Weekly Cyber Reports

This Week in Cyber 08th December 2023

Latest news and views from our Cyber Analysts

Written by

Team Nucleus

Written on

8th December, 2023


Analyst Insight


A comprehensive analysis of this week's threat landscape uncovers a myriad of innovative infiltration techniques, putting industry behemoths like Akamai, Docker, Atlassian, Apache, and VMware in the crosshairs. Our recent blog series has underscored the persistent menace of critical vulnerabilities and flaws that demand immediate attention.

For network and system administrators, the timely management and deployment of patches emerge as paramount in the ongoing battle against cyber threats. With Telesoft's potent combination of threat intelligence and human-driven threat hunting, our capability to respond swiftly to emerging vulnerabilities ensures a watchful eye on any attempts to exploit system weaknesses.


P2PBotnet: IOT and Routers at Risk


Designed to target Microprocessors without interlocked Pipelined Stages (MIPS) architecture; it has a large variety of victims open to it.  Routers and IoT devices are now included in the targets vulnerable to this aggressive botnet. Whilst it was first disclosed in July2023, by Palo Alto Networks Unit 42, it was originally designed to exploit a critical vulnerability in the Lua sandbox. Now the Rust-based malware has started to surge in activity.

Arising again in September, it has come equipped with a variety of new tools. Chief amongst these is the aforementioned ability to target MIPS through brute-force attempts against SSH servers. Able to terminate itself if it believes it is being analysed, and disable linux core dumps; the P2Pbotnet is surely going to be a threat to any unsecured router and IoT device. 


CACTUS Ransomware: A Growing Threat

The Ransomware known as CACTUS has been on the offensive against large businesses since earlier this year, capitalising on known weaknesses in VPN applications. This malevolent program stands out with its unique encryption strategy, which involves storing the decryption key in a file named ntuser.dat. This file is subsequently activated through a scheduled task, a method that serves to distinguish CACTUS from its ransomware counterparts.

In addition, the software attaches victim IDs to the encrypted files, marking each breached system distinctly. Interestingly, CACTUS ransomware has the ability to encrypt itself to evade antivirus software, making it especially challenging to counter. 


Trojan-Proxy Hides in Cracked Apps


A surge in cyber threats targets users seeking free software, with cybercriminals embedding a Trojan-Proxy in cracked applications found on unauthorised websites. Disguised in .PKG installers specifically affecting macOS, these compromised versions run post-installation scripts, manipulating critical system files and gaining administrator permissions. The malware, utilising DNS-over-HTTPS, connects with a Command and Control (C&C) server, operating discreetly. Its complex mechanism supports various commands, primarily focused on creating proxy server networks or facilitating criminal acts on behalf of victims.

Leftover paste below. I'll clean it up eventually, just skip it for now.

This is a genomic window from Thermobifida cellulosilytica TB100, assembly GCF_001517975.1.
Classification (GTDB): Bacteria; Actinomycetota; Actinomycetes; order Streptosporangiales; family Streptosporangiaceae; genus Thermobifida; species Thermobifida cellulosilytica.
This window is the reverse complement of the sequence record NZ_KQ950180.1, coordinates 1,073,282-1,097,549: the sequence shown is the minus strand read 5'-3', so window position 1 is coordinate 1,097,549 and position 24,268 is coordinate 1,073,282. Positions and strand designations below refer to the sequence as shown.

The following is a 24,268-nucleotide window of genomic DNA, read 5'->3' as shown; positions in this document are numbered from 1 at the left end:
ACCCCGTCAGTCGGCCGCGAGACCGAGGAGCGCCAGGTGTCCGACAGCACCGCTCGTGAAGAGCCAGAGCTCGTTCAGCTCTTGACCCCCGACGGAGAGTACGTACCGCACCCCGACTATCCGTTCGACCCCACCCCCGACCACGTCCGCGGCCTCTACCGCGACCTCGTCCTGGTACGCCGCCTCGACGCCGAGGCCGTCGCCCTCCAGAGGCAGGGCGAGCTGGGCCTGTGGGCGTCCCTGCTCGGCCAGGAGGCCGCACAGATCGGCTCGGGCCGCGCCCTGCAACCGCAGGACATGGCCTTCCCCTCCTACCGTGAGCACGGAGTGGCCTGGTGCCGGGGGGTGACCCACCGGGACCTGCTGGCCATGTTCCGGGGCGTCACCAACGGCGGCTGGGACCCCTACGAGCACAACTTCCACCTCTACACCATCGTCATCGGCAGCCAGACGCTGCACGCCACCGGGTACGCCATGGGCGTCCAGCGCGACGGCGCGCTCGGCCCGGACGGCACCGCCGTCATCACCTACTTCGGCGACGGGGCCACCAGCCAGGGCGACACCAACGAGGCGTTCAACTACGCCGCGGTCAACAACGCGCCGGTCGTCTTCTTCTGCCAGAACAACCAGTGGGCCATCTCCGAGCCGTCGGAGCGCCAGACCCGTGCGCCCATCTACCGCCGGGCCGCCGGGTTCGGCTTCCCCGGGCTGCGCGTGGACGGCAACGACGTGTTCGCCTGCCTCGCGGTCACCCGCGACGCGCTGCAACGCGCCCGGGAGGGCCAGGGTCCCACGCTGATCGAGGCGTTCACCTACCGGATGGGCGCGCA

The Trojan's evolution reveals a shift in tactics, with the latest version lacking self-update capabilities and leaving behind traceable logs. This threat extends beyond macOS, as similar Trojan-Proxies have been identified in cracked software for Android and Windows, underscoring a broader and coordinated cyber threat landscape. Users are urged to exercise caution and prioritise security when downloading software from unofficial sources to mitigate these evolving risks.

Bluetooth Nightmare: Critical Flaw Puts Devices at Risk

A serious security flaw, identified as CVE-2023-45866, in multiple Bluetooth stacks poses a significant threat to Android, Linux, macOS, and iOS devices. Discovered by security researcher Marc Newlin, the flaw allows an attacker to bypass authentication, connecting to vulnerable devices without user confirmation and injecting keystrokes, potentially leading to code execution on the victim's device.

This vulnerability, exploiting an "unauthenticated pairing mechanism," tricks the targeted device into recognising a connection as a Bluetooth keyboard. Of particular concern is the fact that the attack, which doesn't require specialised hardware, can be executed from a Linux computer using a standard Bluetooth adapter. The affected devices span Android versions since 4.2.2 (released in November 2012), iOS, Linux, and macOS. Even Apple's LockDown Mode is not immune, highlighting the far-reaching implications of this Bluetooth nightmare. Users are advised to stay vigilant, and additional technical details are anticipated to be disclosed in the near future.


Recommended Posts

Subscribe to Nucleus blog updates.

Subscribe to our newsletter and stay updated.

Subscribe to Nucleus